Pilja said the site of the Big Ten meet, Madison, and the
national meet, Ames, Iowa, will be difficult, and Michigan's
hilly home course was a good simulation for those races.
"I wanted to test going out hard on a hilly course, and I
was happy just to get the win," Pilja said.
See PIUA, Page 2B
By Rhonda Gilmer
Daily Sports Writer
Running on its home turf put the women's cross country
team in a league of its own this past weekend.
With one other highly ranked team, Washington, and two
smaller teams competing, James Madison and LaSalle, the
Wolverines just had to run a race fitting of their No. 13
ranking to be successful.
The Wolverine Interregional, which took place yesterday
on the Michigan Golf Course, gave the Wolverines quite a
challenge and an opportunity to gauge their abilities against
Currently ranked fourth in the nation, Washington won
the meet with 27 points. The Wolverines were not far
behind with a 35-point total.
From the opening stretch senior Katie Jazwinski was in
the lead. At the mile point she was still leading.
By the second lap of the race Washington's Gillian
Palmer had stepped up. Jazwinski stayed close behind to
finish second to Palmer and run her best time yet, a 17:33.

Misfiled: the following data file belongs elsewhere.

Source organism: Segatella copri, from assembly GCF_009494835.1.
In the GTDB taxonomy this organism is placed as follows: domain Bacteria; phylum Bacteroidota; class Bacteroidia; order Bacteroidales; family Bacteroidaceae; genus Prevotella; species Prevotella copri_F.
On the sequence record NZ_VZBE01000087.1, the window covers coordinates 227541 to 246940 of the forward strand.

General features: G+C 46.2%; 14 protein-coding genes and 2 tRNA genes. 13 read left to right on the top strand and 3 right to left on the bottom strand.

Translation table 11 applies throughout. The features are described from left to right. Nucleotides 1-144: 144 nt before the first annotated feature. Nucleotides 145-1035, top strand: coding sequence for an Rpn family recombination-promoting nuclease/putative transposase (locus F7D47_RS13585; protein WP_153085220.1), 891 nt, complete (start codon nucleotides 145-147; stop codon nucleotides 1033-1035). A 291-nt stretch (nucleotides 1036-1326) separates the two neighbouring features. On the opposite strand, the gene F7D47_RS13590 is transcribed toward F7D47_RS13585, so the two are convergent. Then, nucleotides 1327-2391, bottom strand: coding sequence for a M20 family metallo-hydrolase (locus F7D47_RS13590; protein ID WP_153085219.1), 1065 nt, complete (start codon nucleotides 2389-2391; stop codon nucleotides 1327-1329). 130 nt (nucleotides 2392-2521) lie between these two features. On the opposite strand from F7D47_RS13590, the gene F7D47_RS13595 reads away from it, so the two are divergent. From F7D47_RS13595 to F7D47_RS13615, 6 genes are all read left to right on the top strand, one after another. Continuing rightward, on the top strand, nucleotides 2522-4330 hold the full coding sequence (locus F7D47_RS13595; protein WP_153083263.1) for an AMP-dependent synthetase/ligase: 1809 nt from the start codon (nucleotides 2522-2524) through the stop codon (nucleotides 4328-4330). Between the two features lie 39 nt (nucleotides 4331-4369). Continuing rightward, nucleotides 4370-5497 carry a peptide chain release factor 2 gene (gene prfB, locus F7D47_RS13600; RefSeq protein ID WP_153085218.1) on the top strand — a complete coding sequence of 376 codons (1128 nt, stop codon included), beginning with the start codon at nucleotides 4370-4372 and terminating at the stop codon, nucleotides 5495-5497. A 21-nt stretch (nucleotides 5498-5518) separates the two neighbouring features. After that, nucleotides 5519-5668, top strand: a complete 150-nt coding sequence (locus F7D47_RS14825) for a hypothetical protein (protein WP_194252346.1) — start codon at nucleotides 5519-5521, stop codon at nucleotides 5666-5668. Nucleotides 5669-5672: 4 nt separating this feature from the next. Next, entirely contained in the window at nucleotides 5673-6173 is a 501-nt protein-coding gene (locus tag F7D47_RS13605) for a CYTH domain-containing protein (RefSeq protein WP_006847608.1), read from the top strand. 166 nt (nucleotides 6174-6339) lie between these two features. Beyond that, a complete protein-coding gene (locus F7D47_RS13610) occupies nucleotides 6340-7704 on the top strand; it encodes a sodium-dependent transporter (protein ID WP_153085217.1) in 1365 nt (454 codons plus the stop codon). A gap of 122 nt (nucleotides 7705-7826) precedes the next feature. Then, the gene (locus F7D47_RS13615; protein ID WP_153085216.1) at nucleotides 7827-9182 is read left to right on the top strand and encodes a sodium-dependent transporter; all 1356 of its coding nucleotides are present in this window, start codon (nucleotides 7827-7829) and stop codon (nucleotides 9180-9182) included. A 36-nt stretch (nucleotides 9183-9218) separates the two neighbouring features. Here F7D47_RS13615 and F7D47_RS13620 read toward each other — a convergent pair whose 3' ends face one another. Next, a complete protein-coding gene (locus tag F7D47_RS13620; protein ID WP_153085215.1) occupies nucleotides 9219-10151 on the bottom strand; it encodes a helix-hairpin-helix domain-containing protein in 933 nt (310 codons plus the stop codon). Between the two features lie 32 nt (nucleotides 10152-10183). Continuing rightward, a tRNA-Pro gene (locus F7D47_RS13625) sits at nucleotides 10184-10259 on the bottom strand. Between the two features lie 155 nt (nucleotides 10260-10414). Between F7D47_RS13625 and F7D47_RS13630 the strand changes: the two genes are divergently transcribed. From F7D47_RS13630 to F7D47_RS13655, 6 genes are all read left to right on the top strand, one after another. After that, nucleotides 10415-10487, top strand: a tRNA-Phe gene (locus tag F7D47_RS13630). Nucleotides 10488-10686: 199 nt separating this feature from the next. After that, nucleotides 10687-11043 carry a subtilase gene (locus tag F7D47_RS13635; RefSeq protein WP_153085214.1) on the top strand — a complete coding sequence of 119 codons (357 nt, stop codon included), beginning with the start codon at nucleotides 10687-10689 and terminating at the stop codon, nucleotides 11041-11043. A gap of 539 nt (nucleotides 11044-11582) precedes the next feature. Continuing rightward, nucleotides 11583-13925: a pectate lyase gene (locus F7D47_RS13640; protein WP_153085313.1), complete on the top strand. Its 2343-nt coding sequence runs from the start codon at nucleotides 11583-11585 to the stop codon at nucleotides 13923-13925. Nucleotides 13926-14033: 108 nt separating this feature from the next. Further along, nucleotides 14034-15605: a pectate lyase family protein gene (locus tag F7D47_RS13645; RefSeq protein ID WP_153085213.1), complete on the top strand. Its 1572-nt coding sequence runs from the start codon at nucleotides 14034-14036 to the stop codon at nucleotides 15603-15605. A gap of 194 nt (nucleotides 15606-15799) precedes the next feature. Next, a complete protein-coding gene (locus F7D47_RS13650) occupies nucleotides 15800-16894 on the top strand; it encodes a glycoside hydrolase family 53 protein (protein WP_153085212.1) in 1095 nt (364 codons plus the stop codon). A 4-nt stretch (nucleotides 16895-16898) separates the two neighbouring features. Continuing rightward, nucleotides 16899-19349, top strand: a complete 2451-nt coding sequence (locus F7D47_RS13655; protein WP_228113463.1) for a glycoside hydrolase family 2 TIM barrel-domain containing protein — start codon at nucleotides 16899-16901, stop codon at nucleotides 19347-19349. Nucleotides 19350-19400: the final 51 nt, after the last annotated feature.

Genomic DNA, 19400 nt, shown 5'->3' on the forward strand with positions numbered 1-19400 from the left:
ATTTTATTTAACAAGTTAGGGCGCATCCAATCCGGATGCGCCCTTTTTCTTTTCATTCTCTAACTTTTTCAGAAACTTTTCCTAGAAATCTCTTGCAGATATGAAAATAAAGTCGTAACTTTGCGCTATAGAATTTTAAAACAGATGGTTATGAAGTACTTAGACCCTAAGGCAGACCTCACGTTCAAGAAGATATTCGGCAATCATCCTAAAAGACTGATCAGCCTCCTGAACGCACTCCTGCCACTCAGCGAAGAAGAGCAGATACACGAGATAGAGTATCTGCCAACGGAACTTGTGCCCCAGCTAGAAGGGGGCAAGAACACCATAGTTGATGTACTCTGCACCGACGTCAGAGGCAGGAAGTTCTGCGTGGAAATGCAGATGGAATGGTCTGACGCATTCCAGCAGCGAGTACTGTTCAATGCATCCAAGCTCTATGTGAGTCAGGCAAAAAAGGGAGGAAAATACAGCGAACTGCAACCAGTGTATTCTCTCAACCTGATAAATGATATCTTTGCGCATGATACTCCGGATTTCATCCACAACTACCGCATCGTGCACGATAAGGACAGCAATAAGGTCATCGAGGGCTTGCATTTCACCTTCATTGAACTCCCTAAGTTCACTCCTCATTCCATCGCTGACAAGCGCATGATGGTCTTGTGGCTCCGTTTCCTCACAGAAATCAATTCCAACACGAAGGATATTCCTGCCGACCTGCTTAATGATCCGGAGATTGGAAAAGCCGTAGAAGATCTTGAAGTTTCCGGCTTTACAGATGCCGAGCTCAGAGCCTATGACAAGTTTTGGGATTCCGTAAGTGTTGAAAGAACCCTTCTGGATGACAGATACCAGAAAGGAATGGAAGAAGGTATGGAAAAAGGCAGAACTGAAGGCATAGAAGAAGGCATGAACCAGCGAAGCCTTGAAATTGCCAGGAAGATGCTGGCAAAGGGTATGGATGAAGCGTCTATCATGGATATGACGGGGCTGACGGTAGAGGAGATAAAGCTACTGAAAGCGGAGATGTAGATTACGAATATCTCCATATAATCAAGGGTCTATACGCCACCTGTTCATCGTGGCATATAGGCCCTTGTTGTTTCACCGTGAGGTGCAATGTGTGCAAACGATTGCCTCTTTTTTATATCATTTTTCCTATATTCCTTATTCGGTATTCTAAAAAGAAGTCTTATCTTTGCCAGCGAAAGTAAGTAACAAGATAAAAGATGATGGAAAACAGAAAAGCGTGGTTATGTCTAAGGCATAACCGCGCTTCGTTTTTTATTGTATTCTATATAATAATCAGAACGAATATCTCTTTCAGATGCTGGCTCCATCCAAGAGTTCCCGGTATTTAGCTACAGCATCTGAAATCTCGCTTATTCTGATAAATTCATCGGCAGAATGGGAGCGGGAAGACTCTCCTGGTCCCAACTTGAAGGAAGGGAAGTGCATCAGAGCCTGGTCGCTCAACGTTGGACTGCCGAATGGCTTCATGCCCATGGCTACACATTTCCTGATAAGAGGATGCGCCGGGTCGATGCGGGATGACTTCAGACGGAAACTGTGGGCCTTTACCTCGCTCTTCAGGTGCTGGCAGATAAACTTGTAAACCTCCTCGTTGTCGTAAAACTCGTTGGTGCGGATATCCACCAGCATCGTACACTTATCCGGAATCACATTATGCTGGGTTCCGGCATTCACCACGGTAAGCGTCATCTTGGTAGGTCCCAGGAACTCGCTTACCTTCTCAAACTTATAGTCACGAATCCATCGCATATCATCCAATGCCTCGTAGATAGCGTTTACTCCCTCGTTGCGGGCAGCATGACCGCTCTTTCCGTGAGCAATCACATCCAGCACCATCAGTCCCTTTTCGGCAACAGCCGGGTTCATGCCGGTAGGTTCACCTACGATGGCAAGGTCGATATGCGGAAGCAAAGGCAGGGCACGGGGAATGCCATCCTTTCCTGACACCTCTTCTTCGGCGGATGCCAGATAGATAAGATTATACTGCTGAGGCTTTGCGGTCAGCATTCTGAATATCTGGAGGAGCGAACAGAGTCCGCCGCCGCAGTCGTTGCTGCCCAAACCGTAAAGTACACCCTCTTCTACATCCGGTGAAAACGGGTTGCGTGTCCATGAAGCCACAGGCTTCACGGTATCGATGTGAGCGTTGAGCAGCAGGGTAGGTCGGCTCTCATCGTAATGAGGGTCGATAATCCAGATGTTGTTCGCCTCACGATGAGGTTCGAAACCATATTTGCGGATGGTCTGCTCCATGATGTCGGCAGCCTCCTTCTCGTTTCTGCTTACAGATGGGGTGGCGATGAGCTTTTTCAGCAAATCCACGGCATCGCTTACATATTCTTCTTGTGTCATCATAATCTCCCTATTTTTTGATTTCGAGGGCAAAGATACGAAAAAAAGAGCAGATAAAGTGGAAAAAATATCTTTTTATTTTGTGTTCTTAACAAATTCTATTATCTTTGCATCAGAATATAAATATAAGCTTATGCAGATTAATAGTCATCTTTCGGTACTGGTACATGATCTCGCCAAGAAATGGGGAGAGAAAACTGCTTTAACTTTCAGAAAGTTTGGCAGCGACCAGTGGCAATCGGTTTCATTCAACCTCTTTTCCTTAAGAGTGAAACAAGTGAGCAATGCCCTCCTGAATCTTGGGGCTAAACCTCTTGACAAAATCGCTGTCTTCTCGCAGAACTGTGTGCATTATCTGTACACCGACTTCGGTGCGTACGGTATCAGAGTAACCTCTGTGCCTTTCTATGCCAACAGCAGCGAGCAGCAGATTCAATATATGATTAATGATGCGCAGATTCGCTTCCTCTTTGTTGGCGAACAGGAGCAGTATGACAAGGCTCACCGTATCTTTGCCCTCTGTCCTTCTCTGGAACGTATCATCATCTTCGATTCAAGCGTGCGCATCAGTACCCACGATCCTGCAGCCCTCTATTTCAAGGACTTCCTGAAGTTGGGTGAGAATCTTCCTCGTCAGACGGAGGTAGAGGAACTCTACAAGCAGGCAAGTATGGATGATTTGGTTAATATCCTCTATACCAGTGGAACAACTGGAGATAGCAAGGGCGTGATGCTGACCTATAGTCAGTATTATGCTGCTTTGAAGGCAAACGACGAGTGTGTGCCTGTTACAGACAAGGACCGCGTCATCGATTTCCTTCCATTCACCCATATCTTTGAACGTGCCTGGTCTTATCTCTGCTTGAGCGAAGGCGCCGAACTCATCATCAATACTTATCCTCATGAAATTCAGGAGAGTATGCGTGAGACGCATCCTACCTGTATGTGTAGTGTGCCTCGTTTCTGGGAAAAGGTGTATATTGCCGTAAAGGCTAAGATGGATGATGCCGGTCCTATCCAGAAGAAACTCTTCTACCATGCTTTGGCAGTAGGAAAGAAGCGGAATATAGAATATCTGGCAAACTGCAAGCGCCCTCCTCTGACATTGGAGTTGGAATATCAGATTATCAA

Other Michigan runners in the top 10 were senior Katy
Radkewich (fifth) and senior Lisa Ouellet, who turned in a
stellar sixth-place performance.
"1 was very happy with the amount of training I've been
doing, for getting over this injury, and I think I had a really
good race," Ouellet said.
Tough week at practce teaches Mlesson about scoring
6 4Tt was hell."
Following Saturday's 58-0 thrash-
ing of Indi- _
that last week's prac-
tices took a toll on
the entire team.4
After suffering a
last-second upset at S
Purdue on Oct. 7, the STEPHANIE
Wolverines were OFFEN
emotional. Michigan Off the
couldn't hold on to Record
the 18-point lead it
took into the second half; the Wolverines
could manage just three points in the sec-
ond half against the Boilermakers.
Lloyd Carr had no choice but to do what-
ever it took to make sure that never hap-
This past week an extra 20 minutes were
spent each day in practice, with players
dealing out hard hits and fights breaking
And maybe just a few extra minutes were
spent learning how to score.
Although Carr nor his team will never
admit it, one has to believe that after losing